Once out the door, he's dialed down to sniffling.  I wrack my brain for kid songs to sing.  "Twinkle twinkle little star" is a good night time walking song.  One time around the block.  I'm onto "Old MacDonald had a farm," wondering how many animal noises I know to keep this song going.  Dog, kitty, cow, horse, pig, goat, baby bird, chicken, lion, I'm running out of ideas and then I notice he's totally quiet.  I peek down at his face and his eyes are closed and he's snuggling his bear.  I check my watch.  6:49 pm.  His bedtime is somewhere around 8 pm.  Shoot.  I didn't expect the kid to fall asleep on me.

We stroll the block two more times and then I bite the bullet.  At this point, I guess it'll take us 45 minutes to get him into bed, sleeping.  Once inside, I successfully lift him out of the stroller and then I hear little hissing noises.  I sniff the air and detect... something overcooked.  Potatoes.  Isaac slumps against my shoulder and I hurry up the stairs to the kitchen to turn the burner off, mentally smacking my forehead.  I can do this, I tell myself.  How hard can it be?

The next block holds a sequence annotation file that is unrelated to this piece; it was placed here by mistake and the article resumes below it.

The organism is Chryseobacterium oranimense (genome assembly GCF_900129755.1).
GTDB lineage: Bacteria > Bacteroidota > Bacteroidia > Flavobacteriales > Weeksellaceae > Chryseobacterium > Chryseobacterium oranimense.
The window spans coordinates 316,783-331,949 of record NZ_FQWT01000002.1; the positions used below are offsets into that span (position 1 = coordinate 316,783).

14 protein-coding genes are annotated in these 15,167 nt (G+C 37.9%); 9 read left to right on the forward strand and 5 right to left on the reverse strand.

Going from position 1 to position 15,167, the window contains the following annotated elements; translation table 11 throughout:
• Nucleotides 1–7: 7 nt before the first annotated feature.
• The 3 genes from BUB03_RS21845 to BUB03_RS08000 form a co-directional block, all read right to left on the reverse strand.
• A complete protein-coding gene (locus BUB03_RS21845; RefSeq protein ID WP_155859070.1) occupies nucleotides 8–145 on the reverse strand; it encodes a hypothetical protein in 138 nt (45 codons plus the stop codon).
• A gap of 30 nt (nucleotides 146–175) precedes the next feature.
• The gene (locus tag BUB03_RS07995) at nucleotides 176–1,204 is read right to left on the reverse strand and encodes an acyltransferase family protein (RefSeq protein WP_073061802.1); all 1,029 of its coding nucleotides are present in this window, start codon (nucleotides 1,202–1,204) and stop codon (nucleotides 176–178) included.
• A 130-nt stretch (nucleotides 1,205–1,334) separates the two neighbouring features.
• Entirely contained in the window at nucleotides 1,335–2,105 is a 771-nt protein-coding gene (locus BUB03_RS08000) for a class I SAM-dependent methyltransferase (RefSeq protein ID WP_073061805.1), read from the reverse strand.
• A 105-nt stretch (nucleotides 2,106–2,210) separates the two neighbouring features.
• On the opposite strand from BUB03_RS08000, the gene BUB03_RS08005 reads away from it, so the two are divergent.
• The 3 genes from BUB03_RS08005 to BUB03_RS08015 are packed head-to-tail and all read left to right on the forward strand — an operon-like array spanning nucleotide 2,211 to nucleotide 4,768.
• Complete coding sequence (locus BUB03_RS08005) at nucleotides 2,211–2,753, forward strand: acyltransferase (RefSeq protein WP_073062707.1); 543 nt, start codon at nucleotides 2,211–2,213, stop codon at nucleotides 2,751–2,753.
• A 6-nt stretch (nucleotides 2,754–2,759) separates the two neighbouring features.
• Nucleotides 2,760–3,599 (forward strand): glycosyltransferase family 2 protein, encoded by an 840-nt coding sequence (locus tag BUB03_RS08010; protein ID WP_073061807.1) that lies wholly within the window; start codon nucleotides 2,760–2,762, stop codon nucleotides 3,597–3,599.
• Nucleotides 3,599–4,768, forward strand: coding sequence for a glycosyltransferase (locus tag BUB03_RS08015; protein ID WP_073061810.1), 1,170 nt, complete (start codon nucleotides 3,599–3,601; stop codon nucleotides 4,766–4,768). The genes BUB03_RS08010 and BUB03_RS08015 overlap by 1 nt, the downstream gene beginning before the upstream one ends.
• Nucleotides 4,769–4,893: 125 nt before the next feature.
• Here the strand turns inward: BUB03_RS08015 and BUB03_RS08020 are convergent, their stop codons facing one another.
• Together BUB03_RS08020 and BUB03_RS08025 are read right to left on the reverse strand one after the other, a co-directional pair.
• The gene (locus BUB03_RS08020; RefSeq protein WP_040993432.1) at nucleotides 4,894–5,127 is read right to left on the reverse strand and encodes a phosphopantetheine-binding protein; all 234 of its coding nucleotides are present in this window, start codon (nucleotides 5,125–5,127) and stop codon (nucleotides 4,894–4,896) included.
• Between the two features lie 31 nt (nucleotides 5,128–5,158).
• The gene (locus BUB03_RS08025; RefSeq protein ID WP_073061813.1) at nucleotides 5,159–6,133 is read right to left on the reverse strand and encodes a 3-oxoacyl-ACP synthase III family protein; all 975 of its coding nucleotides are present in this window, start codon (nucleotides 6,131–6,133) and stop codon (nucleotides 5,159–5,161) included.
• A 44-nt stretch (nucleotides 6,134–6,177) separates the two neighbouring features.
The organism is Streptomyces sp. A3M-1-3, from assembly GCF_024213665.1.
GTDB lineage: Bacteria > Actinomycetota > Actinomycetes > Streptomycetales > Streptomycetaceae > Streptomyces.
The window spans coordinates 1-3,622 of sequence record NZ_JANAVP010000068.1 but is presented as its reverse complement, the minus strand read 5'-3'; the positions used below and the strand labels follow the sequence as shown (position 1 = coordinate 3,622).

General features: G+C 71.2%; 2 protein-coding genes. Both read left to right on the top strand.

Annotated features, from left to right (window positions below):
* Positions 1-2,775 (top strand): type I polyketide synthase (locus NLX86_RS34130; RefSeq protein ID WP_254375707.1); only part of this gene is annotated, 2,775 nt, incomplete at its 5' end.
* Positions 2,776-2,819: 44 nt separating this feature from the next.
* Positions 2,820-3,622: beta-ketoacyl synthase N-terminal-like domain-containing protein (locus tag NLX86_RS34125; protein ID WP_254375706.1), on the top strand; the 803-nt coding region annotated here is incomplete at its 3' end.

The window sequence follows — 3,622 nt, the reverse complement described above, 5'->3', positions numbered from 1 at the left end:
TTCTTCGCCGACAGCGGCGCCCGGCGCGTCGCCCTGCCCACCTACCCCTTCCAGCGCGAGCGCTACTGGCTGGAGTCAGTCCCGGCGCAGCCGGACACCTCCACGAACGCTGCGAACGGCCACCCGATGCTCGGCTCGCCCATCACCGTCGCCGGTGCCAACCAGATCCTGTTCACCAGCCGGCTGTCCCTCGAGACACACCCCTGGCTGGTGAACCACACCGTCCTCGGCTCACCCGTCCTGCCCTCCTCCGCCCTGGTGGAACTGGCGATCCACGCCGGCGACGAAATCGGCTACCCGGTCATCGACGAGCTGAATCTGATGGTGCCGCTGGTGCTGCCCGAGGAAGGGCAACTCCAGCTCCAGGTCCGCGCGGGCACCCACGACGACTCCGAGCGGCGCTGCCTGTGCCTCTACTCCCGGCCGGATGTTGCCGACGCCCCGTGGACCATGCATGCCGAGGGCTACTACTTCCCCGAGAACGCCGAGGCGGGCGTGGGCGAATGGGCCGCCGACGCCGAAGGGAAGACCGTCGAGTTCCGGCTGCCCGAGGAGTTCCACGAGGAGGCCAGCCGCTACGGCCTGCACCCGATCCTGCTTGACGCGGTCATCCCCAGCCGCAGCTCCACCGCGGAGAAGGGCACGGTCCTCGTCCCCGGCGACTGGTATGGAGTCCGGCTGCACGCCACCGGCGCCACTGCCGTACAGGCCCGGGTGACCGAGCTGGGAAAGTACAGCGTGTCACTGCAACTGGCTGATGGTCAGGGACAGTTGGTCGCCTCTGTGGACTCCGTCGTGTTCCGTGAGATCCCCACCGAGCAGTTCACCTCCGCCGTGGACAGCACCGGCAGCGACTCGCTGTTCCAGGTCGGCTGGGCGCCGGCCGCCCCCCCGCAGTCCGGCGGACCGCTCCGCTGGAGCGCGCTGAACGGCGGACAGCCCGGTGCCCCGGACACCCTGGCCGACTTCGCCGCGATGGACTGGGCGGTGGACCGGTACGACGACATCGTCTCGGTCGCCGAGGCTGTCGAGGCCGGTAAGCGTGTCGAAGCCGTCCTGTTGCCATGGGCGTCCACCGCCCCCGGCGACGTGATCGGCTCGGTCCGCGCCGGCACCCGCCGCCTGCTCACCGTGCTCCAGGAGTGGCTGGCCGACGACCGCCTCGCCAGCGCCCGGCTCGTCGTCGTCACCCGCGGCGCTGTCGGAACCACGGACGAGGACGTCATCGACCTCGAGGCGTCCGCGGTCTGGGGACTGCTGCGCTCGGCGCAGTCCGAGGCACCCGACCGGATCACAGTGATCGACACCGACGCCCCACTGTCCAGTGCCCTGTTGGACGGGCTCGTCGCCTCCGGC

The real challenge is I'm eyeing the changing table, trying to figure out how to get a sleeping child out of his pajamas, change his diaper and put him back into dry pajamas without waking him up too much.  I make it a third of the way into the task before his eyes open and he's really crying now.  I talk soothingly, softly to him, trying to work quickly with as little disturbance as possible, but by the time he's been changed, he's fully awake.  We sit down together in the Lazy Boy rocking chair, gather a few books, turn on his bedtime cello music, and I begin to read.  He's still crying, but more quietly now.  I read the same book three times, changing the story each time to include a bedtime theme.  He reaches for another book, signs "more" with his little hands, and I continue reading.  I tell him I love him and that it's time for him to go to sleep, and I kiss his face and lay him down in the crib screaming.  We'll see how long this lasts, I think, not terribly confident of this method.